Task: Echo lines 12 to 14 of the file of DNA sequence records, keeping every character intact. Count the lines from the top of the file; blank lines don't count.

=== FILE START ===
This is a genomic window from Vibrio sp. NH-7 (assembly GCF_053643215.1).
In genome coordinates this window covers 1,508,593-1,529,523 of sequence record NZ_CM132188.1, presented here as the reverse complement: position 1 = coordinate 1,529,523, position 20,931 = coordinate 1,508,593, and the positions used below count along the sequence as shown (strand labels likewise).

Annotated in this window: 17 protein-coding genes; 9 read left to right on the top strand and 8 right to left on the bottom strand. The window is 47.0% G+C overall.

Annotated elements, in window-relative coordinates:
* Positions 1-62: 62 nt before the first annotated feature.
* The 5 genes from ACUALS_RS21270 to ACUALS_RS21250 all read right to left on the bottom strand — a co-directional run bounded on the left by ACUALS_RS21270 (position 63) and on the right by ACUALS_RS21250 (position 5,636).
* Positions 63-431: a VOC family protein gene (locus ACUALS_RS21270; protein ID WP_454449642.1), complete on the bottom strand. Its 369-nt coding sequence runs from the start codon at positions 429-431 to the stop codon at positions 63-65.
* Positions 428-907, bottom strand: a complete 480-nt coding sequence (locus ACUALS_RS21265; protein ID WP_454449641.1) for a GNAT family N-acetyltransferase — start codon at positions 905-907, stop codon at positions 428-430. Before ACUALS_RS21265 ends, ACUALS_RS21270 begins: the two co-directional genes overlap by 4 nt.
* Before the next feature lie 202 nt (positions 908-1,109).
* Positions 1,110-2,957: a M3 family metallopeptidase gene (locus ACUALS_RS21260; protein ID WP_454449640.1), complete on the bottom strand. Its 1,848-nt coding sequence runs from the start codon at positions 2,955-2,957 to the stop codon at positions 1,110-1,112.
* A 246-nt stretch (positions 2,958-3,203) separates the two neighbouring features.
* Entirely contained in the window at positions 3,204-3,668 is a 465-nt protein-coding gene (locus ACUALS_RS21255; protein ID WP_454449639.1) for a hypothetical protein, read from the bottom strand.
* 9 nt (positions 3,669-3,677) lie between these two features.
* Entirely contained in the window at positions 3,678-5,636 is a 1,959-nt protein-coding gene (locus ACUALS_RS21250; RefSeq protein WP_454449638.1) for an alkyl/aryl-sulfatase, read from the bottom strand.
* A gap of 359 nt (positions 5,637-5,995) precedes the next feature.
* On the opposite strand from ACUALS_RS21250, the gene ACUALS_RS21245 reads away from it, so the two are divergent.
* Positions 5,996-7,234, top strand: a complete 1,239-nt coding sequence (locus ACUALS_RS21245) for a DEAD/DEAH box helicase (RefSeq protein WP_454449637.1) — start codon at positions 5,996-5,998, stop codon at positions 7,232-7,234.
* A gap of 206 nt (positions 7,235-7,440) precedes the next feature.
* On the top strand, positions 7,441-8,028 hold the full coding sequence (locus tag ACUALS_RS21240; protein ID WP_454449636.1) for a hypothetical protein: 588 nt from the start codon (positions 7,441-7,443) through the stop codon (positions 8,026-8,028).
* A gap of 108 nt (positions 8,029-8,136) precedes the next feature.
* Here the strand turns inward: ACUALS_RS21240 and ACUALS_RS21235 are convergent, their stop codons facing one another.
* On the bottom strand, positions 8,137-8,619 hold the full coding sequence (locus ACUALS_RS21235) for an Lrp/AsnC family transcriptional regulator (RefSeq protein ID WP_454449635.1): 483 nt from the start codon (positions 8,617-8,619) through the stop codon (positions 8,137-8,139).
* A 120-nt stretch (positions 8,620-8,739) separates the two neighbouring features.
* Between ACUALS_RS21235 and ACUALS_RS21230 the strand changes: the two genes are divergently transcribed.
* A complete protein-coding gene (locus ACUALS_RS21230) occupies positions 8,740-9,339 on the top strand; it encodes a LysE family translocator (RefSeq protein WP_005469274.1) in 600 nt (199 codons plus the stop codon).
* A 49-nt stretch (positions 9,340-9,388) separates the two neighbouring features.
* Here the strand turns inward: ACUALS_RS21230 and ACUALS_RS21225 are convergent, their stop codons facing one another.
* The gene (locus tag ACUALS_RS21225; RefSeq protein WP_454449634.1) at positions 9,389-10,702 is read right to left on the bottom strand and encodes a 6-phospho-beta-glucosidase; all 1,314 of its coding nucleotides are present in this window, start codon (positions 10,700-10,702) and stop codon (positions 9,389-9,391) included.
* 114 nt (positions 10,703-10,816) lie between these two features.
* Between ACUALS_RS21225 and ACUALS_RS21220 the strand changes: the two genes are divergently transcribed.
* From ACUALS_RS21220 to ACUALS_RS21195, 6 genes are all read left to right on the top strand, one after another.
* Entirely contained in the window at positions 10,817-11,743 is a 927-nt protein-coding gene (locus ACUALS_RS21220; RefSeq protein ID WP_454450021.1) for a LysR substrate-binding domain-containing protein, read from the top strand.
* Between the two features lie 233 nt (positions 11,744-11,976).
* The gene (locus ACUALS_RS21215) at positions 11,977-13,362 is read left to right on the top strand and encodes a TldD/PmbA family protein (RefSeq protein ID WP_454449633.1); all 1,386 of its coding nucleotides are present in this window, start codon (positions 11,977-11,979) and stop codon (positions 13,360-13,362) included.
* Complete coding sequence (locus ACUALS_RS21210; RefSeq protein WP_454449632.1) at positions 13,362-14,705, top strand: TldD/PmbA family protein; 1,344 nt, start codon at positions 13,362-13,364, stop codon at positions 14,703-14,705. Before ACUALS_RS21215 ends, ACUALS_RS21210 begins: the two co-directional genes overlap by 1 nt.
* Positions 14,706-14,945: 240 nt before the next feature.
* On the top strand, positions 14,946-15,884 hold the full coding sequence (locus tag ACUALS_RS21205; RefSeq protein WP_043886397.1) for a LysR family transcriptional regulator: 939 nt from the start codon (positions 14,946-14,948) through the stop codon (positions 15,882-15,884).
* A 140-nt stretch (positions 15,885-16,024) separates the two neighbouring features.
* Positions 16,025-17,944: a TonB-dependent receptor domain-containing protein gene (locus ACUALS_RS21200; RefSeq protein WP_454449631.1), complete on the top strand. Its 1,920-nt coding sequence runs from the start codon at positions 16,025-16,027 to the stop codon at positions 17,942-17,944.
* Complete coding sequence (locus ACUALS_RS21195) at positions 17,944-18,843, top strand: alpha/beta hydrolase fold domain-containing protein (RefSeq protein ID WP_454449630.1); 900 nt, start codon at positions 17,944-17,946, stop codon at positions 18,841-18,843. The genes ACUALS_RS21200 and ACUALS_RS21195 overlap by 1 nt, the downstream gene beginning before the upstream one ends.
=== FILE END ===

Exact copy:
* Entirely contained in the window at positions 3,204-3,668 is a 465-nt protein-coding gene (locus ACUALS_RS21255; protein ID WP_454449639.1) for a hypothetical protein, read from the bottom strand.
* 9 nt (positions 3,669-3,677) lie between these two features.
* Entirely contained in the window at positions 3,678-5,636 is a 1,959-nt protein-coding gene (locus ACUALS_RS21250; RefSeq protein WP_454449638.1) for an alkyl/aryl-sulfatase, read from the bottom strand.